Sunday, December 30, 2007

Pictures At An Exhibition

This is what happens when you give a guy a digital camera for Christmas.

He takes pictures of his brother's Christmas tree:

He takes pictures of a tree outside his apartment:

He takes pictures of his sister and her dog:

Expect more photo blogging in the future!

Thursday, December 20, 2007

The Price Is Right!

Dale Price of Dyspeptic Mutterings reports:

Louis George Price was born today at 1:58 pm. He is 7 pounds, 3 oz and is 20 inches long. Mom and baby are doing well.

America must need lerts, because The Boy 2.0™ is quite alert. He's also a shameless charmer. Photos to follow.

Huzzah! Woo hoo! Deo gratias! Unto us a child is born! (No, not THAT one!) Congratulations, Dale and Heather!

Tuesday, November 13, 2007

Molto Bene!

As somebody who's descended from Irish, Scots, and Germans, I was pleasantly surprised by this:

Your Inner European is Italian!

Passionate and colorful.
You show the world what culture really is.

I've always secretly loved the Italians. They know how to live. I've often said that my soul is Celtic, but my taste buds are Italian. I've also said that God gave the Italians great food and the Celts great music, because if God gave the Celts great food and great music, the Celts would rule the world, and that would be unfair to everyone else :). Ciao, bella!

Tuesday, October 30, 2007

Searching for Dad, Finding a Career Direction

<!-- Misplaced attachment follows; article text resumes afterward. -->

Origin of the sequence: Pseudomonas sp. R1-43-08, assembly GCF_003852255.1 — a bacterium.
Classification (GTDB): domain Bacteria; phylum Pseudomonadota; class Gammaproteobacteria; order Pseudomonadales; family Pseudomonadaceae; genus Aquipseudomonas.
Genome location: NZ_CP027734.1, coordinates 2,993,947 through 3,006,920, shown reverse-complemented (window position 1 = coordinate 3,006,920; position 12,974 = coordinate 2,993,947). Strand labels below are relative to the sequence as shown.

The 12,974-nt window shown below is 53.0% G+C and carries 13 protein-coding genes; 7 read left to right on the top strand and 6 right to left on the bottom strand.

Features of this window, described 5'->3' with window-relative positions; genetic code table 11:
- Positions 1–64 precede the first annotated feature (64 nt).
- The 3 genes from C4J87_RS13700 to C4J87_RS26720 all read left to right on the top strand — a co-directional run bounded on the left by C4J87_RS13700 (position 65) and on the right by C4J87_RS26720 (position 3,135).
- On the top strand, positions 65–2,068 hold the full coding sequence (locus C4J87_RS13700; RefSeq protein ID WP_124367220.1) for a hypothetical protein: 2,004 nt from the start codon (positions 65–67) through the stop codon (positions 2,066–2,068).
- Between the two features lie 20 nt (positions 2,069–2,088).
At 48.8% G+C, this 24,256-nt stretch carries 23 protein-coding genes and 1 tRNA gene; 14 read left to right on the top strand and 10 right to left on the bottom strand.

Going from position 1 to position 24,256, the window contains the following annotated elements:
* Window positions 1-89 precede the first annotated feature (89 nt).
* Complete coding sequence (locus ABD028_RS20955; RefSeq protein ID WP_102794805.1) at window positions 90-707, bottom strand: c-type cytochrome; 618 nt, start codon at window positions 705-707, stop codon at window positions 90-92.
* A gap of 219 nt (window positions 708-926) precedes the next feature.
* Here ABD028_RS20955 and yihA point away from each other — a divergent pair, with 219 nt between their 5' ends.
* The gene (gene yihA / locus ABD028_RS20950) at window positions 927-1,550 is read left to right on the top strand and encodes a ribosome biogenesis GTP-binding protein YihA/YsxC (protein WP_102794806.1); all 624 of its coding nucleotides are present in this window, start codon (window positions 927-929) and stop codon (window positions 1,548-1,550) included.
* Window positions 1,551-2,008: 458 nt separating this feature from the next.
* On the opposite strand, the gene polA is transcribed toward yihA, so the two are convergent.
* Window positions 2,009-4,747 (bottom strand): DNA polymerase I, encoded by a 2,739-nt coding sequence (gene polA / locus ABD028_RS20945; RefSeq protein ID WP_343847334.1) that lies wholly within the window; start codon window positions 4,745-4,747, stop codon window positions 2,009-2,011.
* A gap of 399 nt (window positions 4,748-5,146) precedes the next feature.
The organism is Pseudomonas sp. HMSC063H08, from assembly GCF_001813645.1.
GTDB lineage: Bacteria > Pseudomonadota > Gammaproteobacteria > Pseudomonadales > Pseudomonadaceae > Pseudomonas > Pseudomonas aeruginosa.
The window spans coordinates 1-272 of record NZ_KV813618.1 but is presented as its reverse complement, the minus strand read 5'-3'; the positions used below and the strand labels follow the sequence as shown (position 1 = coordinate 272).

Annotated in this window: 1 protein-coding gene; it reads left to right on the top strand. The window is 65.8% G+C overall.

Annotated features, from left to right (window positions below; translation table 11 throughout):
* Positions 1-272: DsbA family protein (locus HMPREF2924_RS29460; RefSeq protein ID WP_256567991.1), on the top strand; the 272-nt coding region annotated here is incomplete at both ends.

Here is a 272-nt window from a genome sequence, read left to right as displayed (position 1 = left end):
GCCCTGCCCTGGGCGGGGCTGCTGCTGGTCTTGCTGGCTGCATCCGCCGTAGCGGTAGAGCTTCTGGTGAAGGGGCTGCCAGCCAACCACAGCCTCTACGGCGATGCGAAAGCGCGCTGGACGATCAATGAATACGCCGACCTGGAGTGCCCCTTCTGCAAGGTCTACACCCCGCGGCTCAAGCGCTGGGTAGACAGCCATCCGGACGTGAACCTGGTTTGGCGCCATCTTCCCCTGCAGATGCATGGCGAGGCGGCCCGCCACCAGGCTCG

Recently I mentioned wanting to find out more about what my father did during World War II. I've submitted requests for Dad's service records to the National Personnel Records Center in St. Louis (so far I've come up empty), and nosed about on the internet trying to see what I could find. Earlier this spring,, normally a pay-for-access site, announced they were making their military records databases available to search for free for a limited time. I searched and turned up an enlistment record for Dad, but without a serial number. A Google search for Dad's old unit, "U. S. Ninth Air Force in World War II" turned up the marvelously useful United States Army Air Forces in World War II site, where veterans, children and grandchildren of veterans, researchers, and military history buffs can ask questions and gather and share information. I cannot say enough good things about this site and the people who contribute to it! Within just a few days they had graciously and courteously answered many of my questions, provided information I didn't have, and pointed me in new directions for research, including a database of Army enlistment records (with serial numbers) administered by the National Archives and Records Administration, and useful Wikipedia pages on the history, organization, and nomenclature of the U. S. Air Force in general and the Ninth Air Force in particular. With the help of these fine people I learned that the predecessor of the present U. S. Air Force was the U. S. Army Air Forces (plural), and that there is a difference between the U. S. Army Air Forces and the U. S. Army Air Corps. I was most impressed when veterans answered my queries. Often they would sign their postings with their rank, their unit, and the dates of their service. I am in awe of these men: their courage, their sacrifice, their humility, and their willingness to share what they remember. I know what they tell me is accurate because they were there to see it--and my father was one of them.